One of the great things about Ravelry (and I was tempted to leave my typo as Revelry) is that you can click names and get taken to that person’s profile.  I scrolled through her projects to find the shawl, and was glad to see that she had a few pictures of the shawl from different angles on a dress-form, styling it by draping or tying it in several ways.  She had written up a complete list of her modifications, including bead weight and placement, and a short how-to of the beading method she’d used.

I favourited the project and then jumped back to her project page.  It took a couple of minutes to load, as she had over a hundred projects listed, and as I scrolled through, admiring her photography and  the styling of the various items, which were mostly accessories, I found myself wondering about her wardrobe.  The wardrobe not shown, the one the accessories had been made to augment.

Almost everything had been made in a solid or semi-solid colour.   I compared her projects to mine, which are RARELY one colour.  I gravitate towards the variegated skeins, affectionately known in my group of knitterly friends as clown-barf.   I do own some semi-solids, but mostly not. 

Not only were they solid or semi-solid, they were almost universally neutral.  There were a couple of pops of orange and chartreuse, but overwhelmingly gray and navy and cream and camel.   I closed my eyes and let my brain free-associate.  

Classic.  Minimalist.  Zen.   Restful.

I even found myself imagining the knitter, because she does not appear in her project pictures.  In my mind’s eye, she was well-dressed.  Expensively dressed.  The close-ups of her knitting showed even, well-defined stitches, lace that had been blocked hard to show the beauty of the pattern, an appreciation of something well-made, of high quality materials and workmanship.  I went to her flickr account to see more of her knitting photos, and her photography is the same.  The background is not competing with the item.  Cream walls, blonde wood surface.  The items that are photographed with jewellery or other items are also chosen for the simplicity of the accent.  Pearls.  A single leaf.  Such precision.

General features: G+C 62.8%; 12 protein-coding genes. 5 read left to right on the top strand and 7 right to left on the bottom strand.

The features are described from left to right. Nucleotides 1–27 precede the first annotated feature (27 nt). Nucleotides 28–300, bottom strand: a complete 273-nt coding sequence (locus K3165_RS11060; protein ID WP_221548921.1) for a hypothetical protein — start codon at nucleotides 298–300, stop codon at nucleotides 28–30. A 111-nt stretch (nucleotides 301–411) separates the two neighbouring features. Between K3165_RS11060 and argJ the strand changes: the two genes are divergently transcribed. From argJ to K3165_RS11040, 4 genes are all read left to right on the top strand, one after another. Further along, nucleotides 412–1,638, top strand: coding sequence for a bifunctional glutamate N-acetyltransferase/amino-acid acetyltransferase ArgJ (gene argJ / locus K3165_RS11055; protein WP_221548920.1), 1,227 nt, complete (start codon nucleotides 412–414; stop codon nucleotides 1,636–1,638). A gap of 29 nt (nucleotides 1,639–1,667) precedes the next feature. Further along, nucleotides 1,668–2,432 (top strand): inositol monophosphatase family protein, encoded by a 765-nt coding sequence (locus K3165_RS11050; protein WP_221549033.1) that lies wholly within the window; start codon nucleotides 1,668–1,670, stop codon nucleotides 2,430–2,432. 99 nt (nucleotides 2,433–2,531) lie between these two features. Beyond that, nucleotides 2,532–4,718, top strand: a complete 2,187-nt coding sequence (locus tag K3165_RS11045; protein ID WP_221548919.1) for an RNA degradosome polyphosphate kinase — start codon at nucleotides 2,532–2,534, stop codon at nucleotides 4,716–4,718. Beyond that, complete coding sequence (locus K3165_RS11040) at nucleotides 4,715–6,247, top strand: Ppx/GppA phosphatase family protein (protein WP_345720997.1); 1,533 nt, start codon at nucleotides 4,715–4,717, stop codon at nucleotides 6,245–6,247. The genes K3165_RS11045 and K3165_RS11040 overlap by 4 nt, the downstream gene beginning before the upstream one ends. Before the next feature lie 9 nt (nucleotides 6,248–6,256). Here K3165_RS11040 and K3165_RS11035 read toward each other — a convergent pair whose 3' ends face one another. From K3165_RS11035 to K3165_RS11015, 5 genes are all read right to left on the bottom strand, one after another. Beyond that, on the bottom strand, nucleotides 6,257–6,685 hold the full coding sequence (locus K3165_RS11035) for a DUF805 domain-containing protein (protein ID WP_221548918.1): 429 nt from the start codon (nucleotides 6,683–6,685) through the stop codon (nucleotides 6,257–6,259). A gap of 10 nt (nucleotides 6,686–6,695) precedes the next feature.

I couldn’t help comparing my own photos to hers.  In the summer, most of mine tend to be outside.  Yarn nested in a container garden, which almost certainly has at least one bright flower.  Draped over chairs, or with a smiling kid modelling.  There’s a chaos about them.  A lot going on, visually.  And again, multicoloured yarns make multicoloured items.

I found myself, momentarily, feeling inadequate in comparison.

Fortunately, that feeling only lasted a minute or two.  I remembered that both knitting and photography make me happy.  Colour makes me happy.  So does movement, and the unexpectedness of things. 

I love to look at the beauty of a Japanese garden, but I would rather spend time in the overgrown English cottage garden in my own backyard. 

I could learn from this person, but I’ll never be her.  And I’m okay with that.

Friday, 29 November 2013

Plain, ordinary Friday

Another end of the week.  Lately I've had an extra reason to rejoice in Fridays.  One of my colleagues works a short week.  Friday is the day she isn't there.